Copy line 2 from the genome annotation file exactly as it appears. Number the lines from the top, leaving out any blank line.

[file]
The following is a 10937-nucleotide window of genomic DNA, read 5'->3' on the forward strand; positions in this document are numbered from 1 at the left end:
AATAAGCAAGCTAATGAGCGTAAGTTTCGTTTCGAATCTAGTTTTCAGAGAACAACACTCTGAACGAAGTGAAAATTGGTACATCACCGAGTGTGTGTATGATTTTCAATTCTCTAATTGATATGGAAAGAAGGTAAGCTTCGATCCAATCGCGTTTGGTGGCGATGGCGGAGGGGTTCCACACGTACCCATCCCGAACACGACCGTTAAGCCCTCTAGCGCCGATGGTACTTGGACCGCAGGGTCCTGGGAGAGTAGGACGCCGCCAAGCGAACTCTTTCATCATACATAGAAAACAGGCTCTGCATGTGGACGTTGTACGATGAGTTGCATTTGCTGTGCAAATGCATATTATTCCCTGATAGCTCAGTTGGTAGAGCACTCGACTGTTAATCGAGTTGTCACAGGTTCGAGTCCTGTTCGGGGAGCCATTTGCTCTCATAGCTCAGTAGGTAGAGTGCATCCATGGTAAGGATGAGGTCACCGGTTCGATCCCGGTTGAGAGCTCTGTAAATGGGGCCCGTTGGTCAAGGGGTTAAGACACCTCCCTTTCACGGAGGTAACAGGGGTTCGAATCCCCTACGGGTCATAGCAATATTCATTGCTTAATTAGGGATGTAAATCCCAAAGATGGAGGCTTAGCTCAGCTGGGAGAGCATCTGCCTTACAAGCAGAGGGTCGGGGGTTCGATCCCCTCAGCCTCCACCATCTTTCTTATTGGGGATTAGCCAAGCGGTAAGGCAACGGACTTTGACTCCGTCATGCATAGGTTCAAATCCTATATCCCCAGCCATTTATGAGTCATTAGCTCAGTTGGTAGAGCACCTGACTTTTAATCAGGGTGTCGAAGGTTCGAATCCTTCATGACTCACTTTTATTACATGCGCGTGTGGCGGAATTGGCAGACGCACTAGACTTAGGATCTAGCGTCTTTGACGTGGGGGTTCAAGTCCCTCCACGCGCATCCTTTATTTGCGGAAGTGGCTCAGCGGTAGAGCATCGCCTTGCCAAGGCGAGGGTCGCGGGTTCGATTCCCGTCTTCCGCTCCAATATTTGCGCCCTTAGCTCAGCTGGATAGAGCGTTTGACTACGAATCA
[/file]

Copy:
AATAAGCAAGCTAATGAGCGTAAGTTTCGTTTCGAATCTAGTTTTCAGAGAACAACACTCTGAACGAAGTGAAAATTGGTACATCACCGAGTGTGTGTATGATTTTCAATTCTCTAATTGATATGGAAAGAAGGTAAGCTTCGATCCAATCGCGTTTGGTGGCGATGGCGGAGGGGTTCCACACGTACCCATCCCGAACACGACCGTTAAGCCCTCTAGCGCCGATGGTACTTGGACCGCAGGGTCCTGGGAGAGTAGGACGCCGCCAAGCGAACTCTTTCATCATACATAGAAAACAGGCTCTGCATGTGGACGTTGTACGATGAGTTGCATTTGCTGTGCAAATGCATATTATTCCCTGATAGCTCAGTTGGTAGAGCACTCGACTGTTAATCGAGTTGTCACAGGTTCGAGTCCTGTTCGGGGAGCCATTTGCTCTCATAGCTCAGTAGGTAGAGTGCATCCATGGTAAGGATGAGGTCACCGGTTCGATCCCGGTTGAGAGCTCTGTAAATGGGGCCCGTTGGTCAAGGGGTTAAGACACCTCCCTTTCACGGAGGTAACAGGGGTTCGAATCCCCTACGGGTCATAGCAATATTCATTGCTTAATTAGGGATGTAAATCCCAAAGATGGAGGCTTAGCTCAGCTGGGAGAGCATCTGCCTTACAAGCAGAGGGTCGGGGGTTCGATCCCCTCAGCCTCCACCATCTTTCTTATTGGGGATTAGCCAAGCGGTAAGGCAACGGACTTTGACTCCGTCATGCATAGGTTCAAATCCTATATCCCCAGCCATTTATGAGTCATTAGCTCAGTTGGTAGAGCACCTGACTTTTAATCAGGGTGTCGAAGGTTCGAATCCTTCATGACTCACTTTTATTACATGCGCGTGTGGCGGAATTGGCAGACGCACTAGACTTAGGATCTAGCGTCTTTGACGTGGGGGTTCAAGTCCCTCCACGCGCATCCTTTATTTGCGGAAGTGGCTCAGCGGTAGAGCATCGCCTTGCCAAGGCGAGGGTCGCGGGTTCGATTCCCGTCTTCCGCTCCAATATTTGCGCCCTTAGCTCAGCTGGATAGAGCGTTTGACTACGAATCA